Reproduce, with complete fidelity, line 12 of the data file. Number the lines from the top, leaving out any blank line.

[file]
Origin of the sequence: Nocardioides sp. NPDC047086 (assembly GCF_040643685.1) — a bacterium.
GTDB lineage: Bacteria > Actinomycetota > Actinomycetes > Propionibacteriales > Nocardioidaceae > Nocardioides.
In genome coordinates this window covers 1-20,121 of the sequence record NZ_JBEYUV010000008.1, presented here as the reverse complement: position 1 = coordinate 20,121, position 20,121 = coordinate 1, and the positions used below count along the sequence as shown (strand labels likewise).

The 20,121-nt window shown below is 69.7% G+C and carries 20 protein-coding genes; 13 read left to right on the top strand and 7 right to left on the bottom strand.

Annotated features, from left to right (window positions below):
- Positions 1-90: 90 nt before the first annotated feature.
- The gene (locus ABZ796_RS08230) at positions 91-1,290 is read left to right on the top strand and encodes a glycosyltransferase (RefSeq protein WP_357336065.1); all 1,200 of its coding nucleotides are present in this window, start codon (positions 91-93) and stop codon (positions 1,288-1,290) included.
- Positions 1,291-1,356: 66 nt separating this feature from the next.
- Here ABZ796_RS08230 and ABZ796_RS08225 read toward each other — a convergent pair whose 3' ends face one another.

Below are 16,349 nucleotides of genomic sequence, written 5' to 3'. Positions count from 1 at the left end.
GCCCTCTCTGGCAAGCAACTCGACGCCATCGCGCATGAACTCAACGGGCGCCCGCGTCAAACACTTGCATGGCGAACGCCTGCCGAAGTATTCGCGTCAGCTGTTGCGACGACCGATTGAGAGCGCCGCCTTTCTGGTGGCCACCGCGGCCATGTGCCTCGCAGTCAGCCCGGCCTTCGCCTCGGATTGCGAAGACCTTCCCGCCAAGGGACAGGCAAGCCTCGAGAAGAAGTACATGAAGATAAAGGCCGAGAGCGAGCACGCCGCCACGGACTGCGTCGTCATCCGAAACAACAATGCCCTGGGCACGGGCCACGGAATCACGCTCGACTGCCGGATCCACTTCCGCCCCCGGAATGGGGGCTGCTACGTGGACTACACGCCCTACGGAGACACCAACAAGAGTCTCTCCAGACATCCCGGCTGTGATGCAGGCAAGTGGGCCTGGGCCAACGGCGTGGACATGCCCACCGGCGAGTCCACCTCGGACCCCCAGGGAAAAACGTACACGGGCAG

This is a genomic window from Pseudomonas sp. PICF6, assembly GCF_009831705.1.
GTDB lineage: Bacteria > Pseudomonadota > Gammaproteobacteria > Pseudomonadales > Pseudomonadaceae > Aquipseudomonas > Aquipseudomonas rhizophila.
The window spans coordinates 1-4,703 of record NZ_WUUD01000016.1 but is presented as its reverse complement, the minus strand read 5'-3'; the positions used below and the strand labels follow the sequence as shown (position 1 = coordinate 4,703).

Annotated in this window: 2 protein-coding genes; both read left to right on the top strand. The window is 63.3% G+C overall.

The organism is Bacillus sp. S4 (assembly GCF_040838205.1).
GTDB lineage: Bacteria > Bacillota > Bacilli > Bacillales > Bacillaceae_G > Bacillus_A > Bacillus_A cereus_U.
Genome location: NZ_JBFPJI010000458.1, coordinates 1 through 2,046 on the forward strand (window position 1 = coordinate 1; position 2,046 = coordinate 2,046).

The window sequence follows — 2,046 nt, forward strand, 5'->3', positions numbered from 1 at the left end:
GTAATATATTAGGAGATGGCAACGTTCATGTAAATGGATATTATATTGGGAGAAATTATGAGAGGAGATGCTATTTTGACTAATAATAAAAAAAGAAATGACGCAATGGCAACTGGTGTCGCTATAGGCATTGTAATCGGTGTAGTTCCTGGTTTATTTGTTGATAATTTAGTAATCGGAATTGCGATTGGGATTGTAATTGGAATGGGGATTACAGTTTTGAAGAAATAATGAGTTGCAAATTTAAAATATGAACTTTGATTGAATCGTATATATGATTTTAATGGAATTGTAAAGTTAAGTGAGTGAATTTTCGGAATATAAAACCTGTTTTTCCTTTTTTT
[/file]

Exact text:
This is a genomic window from Pseudomonas sp. PICF6, assembly GCF_009831705.1.